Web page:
Steve, accompanied on the panel by Virginia Willcock of Vasse Felix, presented 14 blind wines that he felt were taking Chardonnay to a new height. “Wines with detail” as Steve likes to call them…

    In terms of capturing ‘detail’ and place, Steve highlighted the importance of getting acidity right in the vineyard; moving towards more hand-picking; improved fruit-handling; larger format oak…'”

    Click on the photo below for a list of the wines tasted as well as hear Steve’s view on Australian Chardonnay.

    One of Steve’s comments to Paul Henry from Wine Australia was there are wines that I enjoy that are slightly imperfect because they have got this character about them that isn’t airbrushed, that isn’t perfect“. And Paul’s final comment..So there you are, changing the orthodoxy – celebrating interest rather than perfection in wine’ . I couldn’t agree more!

    Join in the conversation. If you have any comments on Australian Chardonnay, whether you like them or not, or what styles you like, I would love to hear from you. You can write your  comments on our De Bortoli wines facebook page, my twitter page Twitter@DeBortoliWines , or email me at

    I look forward to hearing your comments.


    visit our website

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    From Wine Australia and Malaysia, all for the love of good wine Thu, 23 Sep 2010 04:56:56 +0000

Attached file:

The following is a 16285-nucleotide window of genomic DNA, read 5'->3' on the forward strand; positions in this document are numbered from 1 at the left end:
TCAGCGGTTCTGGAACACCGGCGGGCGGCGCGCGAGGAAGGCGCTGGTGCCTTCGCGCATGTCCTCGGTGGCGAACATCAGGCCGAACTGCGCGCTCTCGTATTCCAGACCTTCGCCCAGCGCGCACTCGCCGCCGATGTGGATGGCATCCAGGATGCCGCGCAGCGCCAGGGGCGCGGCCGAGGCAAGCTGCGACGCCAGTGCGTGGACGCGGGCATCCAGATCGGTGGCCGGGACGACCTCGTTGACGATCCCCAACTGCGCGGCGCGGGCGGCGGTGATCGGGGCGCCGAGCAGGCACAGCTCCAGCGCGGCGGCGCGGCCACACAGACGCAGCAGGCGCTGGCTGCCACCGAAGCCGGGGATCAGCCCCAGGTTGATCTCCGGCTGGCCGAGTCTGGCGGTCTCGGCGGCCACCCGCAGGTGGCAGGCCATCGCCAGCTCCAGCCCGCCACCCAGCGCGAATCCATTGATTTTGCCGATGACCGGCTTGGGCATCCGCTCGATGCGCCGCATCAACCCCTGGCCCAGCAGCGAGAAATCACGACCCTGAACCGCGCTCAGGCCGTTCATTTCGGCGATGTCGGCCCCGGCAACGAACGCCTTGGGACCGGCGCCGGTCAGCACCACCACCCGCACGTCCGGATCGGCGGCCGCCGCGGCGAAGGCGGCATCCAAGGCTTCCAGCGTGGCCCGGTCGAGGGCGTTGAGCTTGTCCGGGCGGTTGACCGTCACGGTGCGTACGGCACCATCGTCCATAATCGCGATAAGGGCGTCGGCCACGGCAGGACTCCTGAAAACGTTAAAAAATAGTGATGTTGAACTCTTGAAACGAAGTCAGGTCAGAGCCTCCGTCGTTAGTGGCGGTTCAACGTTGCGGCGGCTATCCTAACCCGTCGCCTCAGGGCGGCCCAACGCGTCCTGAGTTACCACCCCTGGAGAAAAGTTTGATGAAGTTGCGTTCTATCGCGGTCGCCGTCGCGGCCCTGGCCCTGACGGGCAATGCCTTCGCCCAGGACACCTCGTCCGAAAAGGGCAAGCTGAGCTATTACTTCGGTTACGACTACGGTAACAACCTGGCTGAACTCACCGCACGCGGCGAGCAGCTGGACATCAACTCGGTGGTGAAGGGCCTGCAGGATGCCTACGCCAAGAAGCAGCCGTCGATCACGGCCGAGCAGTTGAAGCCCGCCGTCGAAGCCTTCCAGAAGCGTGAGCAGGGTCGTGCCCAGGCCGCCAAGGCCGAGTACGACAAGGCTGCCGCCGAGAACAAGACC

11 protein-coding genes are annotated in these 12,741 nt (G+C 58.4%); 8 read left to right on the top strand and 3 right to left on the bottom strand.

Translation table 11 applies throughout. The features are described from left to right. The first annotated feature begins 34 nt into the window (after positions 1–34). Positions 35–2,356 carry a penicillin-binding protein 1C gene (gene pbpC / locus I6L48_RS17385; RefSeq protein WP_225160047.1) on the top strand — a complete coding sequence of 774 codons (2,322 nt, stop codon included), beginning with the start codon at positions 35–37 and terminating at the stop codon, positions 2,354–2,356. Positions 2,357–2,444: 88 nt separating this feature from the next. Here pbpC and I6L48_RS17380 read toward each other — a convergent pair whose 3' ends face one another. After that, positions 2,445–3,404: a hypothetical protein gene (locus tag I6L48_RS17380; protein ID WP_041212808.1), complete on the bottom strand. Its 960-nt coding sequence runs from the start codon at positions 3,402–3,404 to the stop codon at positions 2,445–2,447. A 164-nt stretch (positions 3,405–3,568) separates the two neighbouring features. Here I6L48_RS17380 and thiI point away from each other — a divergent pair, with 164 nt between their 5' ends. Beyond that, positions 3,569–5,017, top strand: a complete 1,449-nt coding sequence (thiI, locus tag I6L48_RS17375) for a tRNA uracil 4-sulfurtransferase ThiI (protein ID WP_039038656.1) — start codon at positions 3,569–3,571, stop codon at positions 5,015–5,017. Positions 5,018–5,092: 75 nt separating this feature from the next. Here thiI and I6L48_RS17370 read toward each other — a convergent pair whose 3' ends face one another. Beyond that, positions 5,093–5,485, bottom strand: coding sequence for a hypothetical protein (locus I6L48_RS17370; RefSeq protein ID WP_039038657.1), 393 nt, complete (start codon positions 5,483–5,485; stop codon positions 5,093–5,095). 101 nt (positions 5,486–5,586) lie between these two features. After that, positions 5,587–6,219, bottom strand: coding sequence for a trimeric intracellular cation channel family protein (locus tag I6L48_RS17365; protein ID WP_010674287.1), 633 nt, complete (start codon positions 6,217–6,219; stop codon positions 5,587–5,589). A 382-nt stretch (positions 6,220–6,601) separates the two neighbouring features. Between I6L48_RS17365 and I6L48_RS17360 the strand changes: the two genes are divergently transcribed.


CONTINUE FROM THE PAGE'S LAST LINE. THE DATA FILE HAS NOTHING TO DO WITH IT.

A visit from Wine Australia…

    This week has been a busy week for Wine Australia, hosting the 2010 Landmark Australia Tutorial, right here in the Yarra Valley.  It is a great opportunity for Australia to showcase its diversity and strengths in winemaking to some well noted wine writers and wine afficionados from Australia and overseas. We are pleased to be able to host them here at our winery for this afternoon’s tasting on ‘Single Vineyards, Sacred Sites and Regional Blends’.

    I won’t go into it much here. You can follow the general chatter on twitter (just remember to type in #lat10) to be involved in the general conversation. Otherwise there is much being written on blogs and Facebook about the event. As for me, I am just a little envious of some of the wines being tasted; truly a mix between traditional, iconic, new, interesting and downright funky.

    …and Malaysia.